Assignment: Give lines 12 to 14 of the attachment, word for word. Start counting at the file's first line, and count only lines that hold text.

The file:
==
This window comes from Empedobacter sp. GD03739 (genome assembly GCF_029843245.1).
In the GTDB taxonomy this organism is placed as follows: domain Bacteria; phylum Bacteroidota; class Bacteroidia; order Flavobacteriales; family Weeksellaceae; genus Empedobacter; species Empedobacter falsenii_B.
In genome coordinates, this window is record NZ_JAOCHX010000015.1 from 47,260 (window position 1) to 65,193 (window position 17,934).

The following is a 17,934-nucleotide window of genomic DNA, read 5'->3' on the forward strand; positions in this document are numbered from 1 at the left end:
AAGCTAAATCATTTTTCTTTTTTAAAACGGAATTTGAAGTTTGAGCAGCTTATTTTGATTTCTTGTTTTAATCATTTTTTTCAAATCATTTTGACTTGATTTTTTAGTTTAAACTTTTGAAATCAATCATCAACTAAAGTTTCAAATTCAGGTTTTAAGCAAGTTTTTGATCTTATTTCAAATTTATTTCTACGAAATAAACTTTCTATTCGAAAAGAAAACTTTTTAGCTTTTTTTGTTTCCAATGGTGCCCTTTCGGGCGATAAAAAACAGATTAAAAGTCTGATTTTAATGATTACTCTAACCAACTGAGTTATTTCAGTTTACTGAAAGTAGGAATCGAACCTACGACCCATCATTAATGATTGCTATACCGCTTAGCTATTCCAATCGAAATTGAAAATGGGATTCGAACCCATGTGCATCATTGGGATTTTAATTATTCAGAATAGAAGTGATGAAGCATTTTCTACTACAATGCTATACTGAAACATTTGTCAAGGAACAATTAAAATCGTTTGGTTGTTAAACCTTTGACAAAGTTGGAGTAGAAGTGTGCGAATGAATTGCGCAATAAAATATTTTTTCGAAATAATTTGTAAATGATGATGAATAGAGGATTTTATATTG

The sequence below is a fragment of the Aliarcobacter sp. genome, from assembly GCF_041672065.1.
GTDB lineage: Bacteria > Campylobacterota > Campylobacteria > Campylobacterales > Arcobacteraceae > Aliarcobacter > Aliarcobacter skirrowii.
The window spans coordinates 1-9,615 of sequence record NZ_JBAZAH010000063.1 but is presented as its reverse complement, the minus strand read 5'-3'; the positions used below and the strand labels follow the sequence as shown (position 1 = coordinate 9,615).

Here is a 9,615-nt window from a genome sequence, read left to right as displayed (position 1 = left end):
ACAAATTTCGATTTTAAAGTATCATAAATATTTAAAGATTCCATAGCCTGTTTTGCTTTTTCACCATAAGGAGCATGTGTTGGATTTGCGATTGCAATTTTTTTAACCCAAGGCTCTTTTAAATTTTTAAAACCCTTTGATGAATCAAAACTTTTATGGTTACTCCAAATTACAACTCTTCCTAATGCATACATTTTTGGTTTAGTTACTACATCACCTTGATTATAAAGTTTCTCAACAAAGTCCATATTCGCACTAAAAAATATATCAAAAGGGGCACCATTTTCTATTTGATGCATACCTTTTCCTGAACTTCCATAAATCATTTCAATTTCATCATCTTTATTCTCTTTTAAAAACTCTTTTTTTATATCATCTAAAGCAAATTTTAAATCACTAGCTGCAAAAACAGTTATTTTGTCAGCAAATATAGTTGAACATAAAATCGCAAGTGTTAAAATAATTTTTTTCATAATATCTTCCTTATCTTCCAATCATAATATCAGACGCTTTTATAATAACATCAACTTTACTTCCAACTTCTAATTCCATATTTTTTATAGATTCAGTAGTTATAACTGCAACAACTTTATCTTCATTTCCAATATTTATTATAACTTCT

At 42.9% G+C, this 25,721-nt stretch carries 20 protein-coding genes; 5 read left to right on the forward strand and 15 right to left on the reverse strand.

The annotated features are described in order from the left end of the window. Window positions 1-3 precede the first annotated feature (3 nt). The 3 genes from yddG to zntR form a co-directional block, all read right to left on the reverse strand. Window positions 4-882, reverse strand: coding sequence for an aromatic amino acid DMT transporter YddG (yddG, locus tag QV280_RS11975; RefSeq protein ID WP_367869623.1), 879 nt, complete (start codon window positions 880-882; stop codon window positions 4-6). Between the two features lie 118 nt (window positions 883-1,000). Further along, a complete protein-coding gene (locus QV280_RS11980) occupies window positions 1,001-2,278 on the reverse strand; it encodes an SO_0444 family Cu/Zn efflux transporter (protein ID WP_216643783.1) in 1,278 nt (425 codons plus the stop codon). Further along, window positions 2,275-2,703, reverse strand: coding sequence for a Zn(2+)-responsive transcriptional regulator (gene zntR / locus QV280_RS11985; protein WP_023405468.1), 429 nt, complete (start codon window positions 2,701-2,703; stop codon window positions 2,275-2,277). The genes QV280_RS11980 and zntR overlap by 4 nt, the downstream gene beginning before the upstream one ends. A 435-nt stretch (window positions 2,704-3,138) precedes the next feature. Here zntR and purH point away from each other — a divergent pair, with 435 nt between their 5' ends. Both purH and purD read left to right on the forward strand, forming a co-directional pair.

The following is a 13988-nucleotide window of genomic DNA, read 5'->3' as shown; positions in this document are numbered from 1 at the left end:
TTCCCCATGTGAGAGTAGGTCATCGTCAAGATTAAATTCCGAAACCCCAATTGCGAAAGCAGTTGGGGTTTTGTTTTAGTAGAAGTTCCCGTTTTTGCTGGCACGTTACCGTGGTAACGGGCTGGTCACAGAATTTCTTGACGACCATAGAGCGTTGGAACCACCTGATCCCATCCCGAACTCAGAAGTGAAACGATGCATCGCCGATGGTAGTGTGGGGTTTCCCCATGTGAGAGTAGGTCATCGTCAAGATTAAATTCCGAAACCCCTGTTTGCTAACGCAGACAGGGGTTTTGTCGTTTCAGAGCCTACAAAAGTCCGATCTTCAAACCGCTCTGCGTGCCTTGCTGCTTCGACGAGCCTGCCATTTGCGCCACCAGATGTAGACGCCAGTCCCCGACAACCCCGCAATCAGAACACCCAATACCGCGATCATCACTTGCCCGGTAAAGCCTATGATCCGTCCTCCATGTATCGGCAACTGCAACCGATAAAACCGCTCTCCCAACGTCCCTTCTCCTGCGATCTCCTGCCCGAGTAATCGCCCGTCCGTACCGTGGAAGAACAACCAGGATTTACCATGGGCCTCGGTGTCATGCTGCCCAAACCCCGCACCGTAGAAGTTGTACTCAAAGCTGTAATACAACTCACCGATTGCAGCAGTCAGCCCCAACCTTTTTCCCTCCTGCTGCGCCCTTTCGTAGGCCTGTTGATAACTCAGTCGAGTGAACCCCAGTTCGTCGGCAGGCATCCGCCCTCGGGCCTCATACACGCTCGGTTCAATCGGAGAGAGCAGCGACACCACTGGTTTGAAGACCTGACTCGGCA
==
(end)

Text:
The annotated features are described in order from the left end of the window. Window positions 1-3 precede the first annotated feature (3 nt). The 3 genes from yddG to zntR form a co-directional block, all read right to left on the reverse strand. Window positions 4-882, reverse strand: coding sequence for an aromatic amino acid DMT transporter YddG (yddG, locus tag QV280_RS11975; RefSeq protein ID WP_367869623.1), 879 nt, complete (start codon window positions 880-882; stop codon window positions 4-6). Between the two features lie 118 nt (window positions 883-1,000). Further along, a complete protein-coding gene (locus QV280_RS11980) occupies window positions 1,001-2,278 on the reverse strand; it encodes an SO_0444 family Cu/Zn efflux transporter (protein ID WP_216643783.1) in 1,278 nt (425 codons plus the stop codon). Further along, window positions 2,275-2,703, reverse strand: coding sequence for a Zn(2+)-responsive transcriptional regulator (gene zntR / locus QV280_RS11985; protein WP_023405468.1), 429 nt, complete (start codon window positions 2,701-2,703; stop codon window positions 2,275-2,277). The genes QV280_RS11980 and zntR overlap by 4 nt, the downstream gene beginning before the upstream one ends. A 435-nt stretch (window positions 2,704-3,138) precedes the next feature. Here zntR and purH point away from each other — a divergent pair, with 435 nt between their 5' ends. Both purH and purD read left to right on the forward strand, forming a co-directional pair.

The following is a 13988-nucleotide window of genomic DNA, read 5'->3' as shown; positions in this document are numbered from 1 at the left end:
TTCCCCATGTGAGAGTAGGTCATCGTCAAGATTAAATTCCGAAACCCCAATTGCGAAAGCAGTTGGGGTTTTGTTTTAGTAGAAGTTCCCGTTTTTGCTGGCACGTTACCGTGGTAACGGGCTGGTCACAGAATTTCTTGACGACCATAGAGCGTTGGAACCACCTGATCCCATCCCGAACTCAGAAGTGAAACGATGCATCGCCGATGGTAGTGTGGGGTTTCCCCATGTGAGAGTAGGTCATCGTCAAGATTAAATTCCGAAACCCCTGTTTGCTAACGCAGACAGGGGTTTTGTCGTTTCAGAGCCTACAAAAGTCCGATCTTCAAACCGCTCTGCGTGCCTTGCTGCTTCGACGAGCCTGCCATTTGCGCCACCAGATGTAGACGCCAGTCCCCGACAACCCCGCAATCAGAACACCCAATACCGCGATCATCACTTGCCCGGTAAAGCCTATGATCCGTCCTCCATGTATCGGCAACTGCAACCGATAAAACCGCTCTCCCAACGTCCCTTCTCCTGCGATCTCCTGCCCGAGTAATCGCCCGTCCGTACCGTGGAAGAACAACCAGGATTTACCATGGGCCTCGGTGTCATGCTGCCCAAACCCCGCACCGTAGAAGTTGTACTCAAAGCTGTAATACAACTCACCGATTGCAGCAGTCAGCCCCAACCTTTTTCCCTCCTGCTGCGCCCTTTCGTAGGCCTGTTGATAACTCAGTCGAGTGAACCCCAGTTCGTCGGCAGGCATCCGCCCTCGGGCCTCATACACGCTCGGTTCAATCGGAGAGAGCAGCGACACCACTGGTTTGAAGACCTGACTCGGCA